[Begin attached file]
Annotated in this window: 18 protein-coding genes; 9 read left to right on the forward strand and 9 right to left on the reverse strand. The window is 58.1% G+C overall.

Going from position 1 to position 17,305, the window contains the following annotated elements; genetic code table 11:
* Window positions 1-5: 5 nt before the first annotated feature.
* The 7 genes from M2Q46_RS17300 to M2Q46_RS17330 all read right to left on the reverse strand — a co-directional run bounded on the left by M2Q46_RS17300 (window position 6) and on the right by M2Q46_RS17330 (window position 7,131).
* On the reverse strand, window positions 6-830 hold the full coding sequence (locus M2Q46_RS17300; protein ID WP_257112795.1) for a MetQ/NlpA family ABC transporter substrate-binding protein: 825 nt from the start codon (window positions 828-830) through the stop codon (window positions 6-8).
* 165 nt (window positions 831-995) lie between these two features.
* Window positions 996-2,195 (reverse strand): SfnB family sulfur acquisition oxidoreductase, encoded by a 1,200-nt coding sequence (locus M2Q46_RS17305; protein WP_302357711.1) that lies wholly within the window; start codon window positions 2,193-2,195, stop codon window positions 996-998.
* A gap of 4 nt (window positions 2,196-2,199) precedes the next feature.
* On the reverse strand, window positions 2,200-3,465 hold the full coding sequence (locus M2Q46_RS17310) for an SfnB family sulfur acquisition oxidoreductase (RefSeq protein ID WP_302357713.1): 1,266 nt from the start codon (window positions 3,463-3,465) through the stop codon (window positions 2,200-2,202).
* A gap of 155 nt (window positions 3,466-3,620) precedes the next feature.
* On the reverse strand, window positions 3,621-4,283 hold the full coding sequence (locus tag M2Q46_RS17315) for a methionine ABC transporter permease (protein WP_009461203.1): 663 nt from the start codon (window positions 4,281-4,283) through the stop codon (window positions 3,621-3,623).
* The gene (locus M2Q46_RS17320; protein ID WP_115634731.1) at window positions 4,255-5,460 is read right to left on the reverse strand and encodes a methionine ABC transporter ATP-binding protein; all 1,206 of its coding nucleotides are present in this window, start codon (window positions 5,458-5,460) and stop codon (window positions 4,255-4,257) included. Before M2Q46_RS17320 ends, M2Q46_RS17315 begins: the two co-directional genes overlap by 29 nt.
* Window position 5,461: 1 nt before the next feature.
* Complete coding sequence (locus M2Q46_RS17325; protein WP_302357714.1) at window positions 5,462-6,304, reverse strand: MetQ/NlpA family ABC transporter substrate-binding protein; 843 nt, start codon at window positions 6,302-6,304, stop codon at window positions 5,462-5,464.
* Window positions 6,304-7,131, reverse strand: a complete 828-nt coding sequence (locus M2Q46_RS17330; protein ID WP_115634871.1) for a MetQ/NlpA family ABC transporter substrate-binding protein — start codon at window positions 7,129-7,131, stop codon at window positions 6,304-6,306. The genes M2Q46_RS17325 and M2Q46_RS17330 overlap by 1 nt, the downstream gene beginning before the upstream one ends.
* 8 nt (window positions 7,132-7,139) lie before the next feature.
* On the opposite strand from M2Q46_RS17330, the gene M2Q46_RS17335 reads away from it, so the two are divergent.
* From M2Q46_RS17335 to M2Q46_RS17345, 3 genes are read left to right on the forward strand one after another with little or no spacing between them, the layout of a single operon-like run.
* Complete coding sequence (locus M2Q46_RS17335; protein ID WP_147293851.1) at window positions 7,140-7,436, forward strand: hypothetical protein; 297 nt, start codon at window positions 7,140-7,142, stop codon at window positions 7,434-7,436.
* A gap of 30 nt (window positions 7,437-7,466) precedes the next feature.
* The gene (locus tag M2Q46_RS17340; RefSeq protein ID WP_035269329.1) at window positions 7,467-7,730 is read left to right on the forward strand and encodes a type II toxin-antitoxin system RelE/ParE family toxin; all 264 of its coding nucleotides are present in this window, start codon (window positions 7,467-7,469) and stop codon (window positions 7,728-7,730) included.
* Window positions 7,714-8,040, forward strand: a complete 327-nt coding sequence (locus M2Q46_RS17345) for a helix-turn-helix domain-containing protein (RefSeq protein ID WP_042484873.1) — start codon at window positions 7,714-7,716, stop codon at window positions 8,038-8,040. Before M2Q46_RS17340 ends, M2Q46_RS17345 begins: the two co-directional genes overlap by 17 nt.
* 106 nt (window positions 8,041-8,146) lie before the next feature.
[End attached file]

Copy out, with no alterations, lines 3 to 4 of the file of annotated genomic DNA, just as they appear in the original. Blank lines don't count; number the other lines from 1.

* Window positions 1-5: 5 nt before the first annotated feature.
* The 7 genes from M2Q46_RS17300 to M2Q46_RS17330 all read right to left on the reverse strand — a co-directional run bounded on the left by M2Q46_RS17300 (window position 6) and on the right by M2Q46_RS17330 (window position 7,131).